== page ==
I had other symptoms start up at various times that I haven't yet mentioned: heart palpitations, lack of appetite, disorientation, mental confusion, getting lost driving, trouble reading, trouble writing, trouble talking, word recall problems, trouble falling asleep, trouble staying asleep, rashes, bruising, TMJ disorder, ringing in the ears, floaters in eyes, light sensitivity, sound sensitivity, touch sensitivity, mood swings, rage, rib pain, allergies, alcohol intolerance, etc.
Three years after my tick bite I started seeing a holistic MD to see if she could help me. She seemed very promising. She looked over my charts, said she could do thousands of dollars worth of blood tests, but that it would be a waste. She diagnosed me with Somatization Disorder. I said, "So, you're saying this is all in my head?" She said, "No. You've had severe emotional trauma that you haven't let go of and it's causing your physical symptoms."
I started researching on my own. I knew I was not a psychological mess. I discovered Lyme Disease and thought back to that tick bite. It was an "aha" moment for me. I was too sick to call IGeneX Labs, so my husband did and they mailed me a test kit. I took it to my doctor and asked her to run the blood test. She said, "I will run the test because you have Somatization Disorder and I need to get it out of your head that you're sick, so to prove to you that you do not have Lyme Disease, I will run the test."
She ran the test, it came back with 8 positive IgG bands on the Western Blot!!!!! She still stood by her Somatization Disorder diagnosis saying the test shows that at one time I used to have Lyme Disease, but I don't anymore.
January 2007 I had my first appointment with an ILADS (www.ilads.org) LLMD (Lyme-literate medical doctor). His nurse spent two hours with me talking about my symptoms and writing them down. He came in and spent 30 minutes with me, at least. He looked over all the information the nurse had gathered, looked over the Western Blot test results, and diagnosed me with Lyme Disease and babesia. He was shocked at how poor the previous doctor's diagnostic skills were.
He treated me for 20 months with antibiotics and antimalarials. By the time I had gotten to him three years after my bite, I was bedridden and barely opened my eyes. My husband took me to New York, and I'm not sure how he did it. He made me open my eyes to look at New York City as we were driving through. That's how bad it had gotten. I could not walk without my husband's help. I cried a lot from the pain. I never wanted to eat.
I became more functional on the antibiotics and antimalarials. I had severe ups and downs, but never as bad as I had been when I was first diagnosed. At first I got worse, then improved from there. Anytime we tried to lower the number of drugs I was on or switch over to herbs, I would backslide significantly.
Eventually, I realized that even with ILADS care, we still don't know how to cure Lyme Disease once it gets chronic, we only know how to manage it. I also realized that there is much more to Lyme Disease than just borrelia. I also had babesia, which I was diagnosed with at the beginning. Later I got a bartonella diagnosis. I also got bacterial dysbiosis, fibromyalgia, and hypothyroid diagnoses.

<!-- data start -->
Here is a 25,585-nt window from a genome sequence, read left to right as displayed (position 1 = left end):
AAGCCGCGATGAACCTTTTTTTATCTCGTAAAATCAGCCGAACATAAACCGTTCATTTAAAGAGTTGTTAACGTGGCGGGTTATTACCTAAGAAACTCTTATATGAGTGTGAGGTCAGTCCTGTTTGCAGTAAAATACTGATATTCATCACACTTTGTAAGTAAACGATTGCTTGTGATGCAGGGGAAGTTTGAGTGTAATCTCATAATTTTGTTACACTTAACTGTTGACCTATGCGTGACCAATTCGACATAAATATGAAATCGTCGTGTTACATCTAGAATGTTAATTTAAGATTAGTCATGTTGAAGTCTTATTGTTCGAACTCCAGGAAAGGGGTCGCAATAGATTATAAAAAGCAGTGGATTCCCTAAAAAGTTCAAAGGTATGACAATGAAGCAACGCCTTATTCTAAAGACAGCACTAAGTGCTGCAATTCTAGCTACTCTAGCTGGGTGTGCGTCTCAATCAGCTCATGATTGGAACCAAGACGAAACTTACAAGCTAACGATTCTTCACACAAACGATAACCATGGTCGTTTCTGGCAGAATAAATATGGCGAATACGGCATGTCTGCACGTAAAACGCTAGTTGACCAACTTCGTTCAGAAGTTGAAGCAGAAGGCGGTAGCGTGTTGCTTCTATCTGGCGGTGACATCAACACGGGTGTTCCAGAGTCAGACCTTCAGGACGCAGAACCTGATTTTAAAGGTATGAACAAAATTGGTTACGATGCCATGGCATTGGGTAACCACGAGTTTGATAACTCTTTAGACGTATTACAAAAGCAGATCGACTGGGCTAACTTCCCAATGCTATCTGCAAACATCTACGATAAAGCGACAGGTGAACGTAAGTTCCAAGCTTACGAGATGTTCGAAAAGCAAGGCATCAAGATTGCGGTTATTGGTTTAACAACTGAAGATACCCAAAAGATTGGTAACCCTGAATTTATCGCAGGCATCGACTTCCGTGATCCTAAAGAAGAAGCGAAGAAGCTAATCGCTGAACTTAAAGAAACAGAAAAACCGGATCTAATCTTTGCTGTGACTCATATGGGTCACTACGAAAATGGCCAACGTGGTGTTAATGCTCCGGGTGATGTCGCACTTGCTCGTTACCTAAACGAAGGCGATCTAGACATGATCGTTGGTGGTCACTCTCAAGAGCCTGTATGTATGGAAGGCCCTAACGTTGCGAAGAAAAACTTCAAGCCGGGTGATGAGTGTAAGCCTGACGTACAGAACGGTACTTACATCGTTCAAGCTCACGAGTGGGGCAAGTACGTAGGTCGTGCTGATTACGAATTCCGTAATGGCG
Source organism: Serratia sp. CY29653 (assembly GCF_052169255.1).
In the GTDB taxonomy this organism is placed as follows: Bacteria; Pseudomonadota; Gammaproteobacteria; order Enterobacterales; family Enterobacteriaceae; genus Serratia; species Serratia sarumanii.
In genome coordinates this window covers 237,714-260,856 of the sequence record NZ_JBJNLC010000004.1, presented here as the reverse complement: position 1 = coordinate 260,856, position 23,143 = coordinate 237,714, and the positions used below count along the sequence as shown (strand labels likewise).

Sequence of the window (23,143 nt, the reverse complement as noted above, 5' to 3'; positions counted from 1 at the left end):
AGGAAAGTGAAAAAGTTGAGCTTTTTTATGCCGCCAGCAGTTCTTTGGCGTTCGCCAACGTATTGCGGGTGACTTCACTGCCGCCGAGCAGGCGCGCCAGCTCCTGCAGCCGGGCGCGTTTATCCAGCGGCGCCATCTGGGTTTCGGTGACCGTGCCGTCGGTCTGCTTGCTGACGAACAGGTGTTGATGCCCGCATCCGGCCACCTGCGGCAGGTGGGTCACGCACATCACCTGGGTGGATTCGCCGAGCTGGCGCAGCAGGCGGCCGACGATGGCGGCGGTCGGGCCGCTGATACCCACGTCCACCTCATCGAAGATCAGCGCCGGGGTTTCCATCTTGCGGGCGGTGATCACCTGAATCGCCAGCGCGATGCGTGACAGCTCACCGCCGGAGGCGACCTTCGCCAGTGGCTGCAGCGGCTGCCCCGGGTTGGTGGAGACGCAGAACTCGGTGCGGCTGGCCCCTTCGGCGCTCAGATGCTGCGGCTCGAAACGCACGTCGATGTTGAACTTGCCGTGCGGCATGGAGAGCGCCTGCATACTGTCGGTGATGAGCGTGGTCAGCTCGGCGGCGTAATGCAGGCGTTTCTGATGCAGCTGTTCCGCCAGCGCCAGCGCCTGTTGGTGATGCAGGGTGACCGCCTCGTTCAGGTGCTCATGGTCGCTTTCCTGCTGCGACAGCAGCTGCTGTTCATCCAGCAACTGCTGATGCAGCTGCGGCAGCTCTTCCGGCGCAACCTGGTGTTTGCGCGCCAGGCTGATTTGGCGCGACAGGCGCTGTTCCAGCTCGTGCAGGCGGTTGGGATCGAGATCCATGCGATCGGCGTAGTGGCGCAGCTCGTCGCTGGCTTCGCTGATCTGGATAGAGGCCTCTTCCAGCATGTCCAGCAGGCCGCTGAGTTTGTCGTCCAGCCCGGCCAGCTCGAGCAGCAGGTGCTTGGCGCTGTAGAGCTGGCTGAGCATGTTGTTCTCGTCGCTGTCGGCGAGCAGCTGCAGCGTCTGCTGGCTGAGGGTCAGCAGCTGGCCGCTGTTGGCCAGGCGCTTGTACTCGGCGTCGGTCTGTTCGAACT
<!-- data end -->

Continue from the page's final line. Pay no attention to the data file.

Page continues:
An interesting thing happened with the bacteria dysbiosis that is worth mentioning. My LLMD put me on Cipro because I tested positive for both klebsiella and citrobacter bacteria overgrowths in the gut. I felt GREAT on the Cipro!! Not only did it help with the gut infections, but it also was hitting my as of yet undiagnosed bartonella. After Cipro, when the diarrhea was still there, the PA wanted me to try herbs rather than stay on the Cipro. She had me on several different herbs. I found an herbal combination for parasites that also hit those particular bacteria, so I took that brand. I SAW a 7 + FOOT long tapeworm that had died in my gut and come out in the toilet. I don't know its full length as I refused to go digging to see what was there, that 7 ft. is just what I saw. I also passed later, on other herbs, over 30 roundworms that were 10-15 inches long!!!! It's distressing to think the GI doctor missed this HUGE problem in my gut!! As soon as the worms passed, I gained 10 pounds and started eating half as much food. My stomach cramps and diarrhea also went away. My hair started growing back. I stopped having weird movement in my abdomen.
After 20 months of the ILADS treatment, I read about an alternative treatment using light and homeopathics in Germany performed by an MD over there. I decided I had nothing to lose because it looked like I was most likely a case that would need maintenance antibiotics until a cure was developed. I also discovered at this point that my Select Comfort bed was full of mold.
We immediately got rid of the bed (eventually got our money back). I started detoxing the mold and felt the worst I had felt in a long time. I was unable to take any medications at all. This went on for a couple weeks and was right before I was due to go to Germany. Between crashing from coming off the medication and from detoxing the mold, I didn't even know if I'd be strong enough to make the trip.
I did muster the strength, but spent the first two days over there in bed except to go to the doctor. I came home three weeks later 50% improved and continued to improve over the next year. I worked on detoxification, rebuilding minerals I was deficient in, killing parasites, rebuilding my gut, and continuing the light treatment at home. Nine months later, I was completely symptom-free. Ends up, it wasn't all in my head. I was sick with bacterial, malarial, and parasitical infections.
Today I am one year and four months healthy. I only take one prescription - Armour Thyroid. I also take iron, minerals, vitamins, and a few herbs - resveratrol, CoQ10, and ALA. A year ago I got certified to teach pilates, and when one of my clients or one of the other teachers finds out that I was very sick just two years ago, they are shocked.
Remember that I mentioned that I had Lyme Disease since the early 1970's? Well, all the little things I lived with for over 30 years - fibromyalgia, fatigue - are now gone, too.
My Lyme Disease was not IDSA Lyme Disease, check it out for yourself - IDSA Lyme Disease. Do YOU think that is what I had? My disease is better described as Multiple Chronic Infectious Disease Syndrome, the term that my LLMD prefers to use.
Like I said at the beginning of this post, the Chicago Tribune article is poorly researched and biased. It is an inaccurate representation of chronic Lyme patients and the doctors who treat us.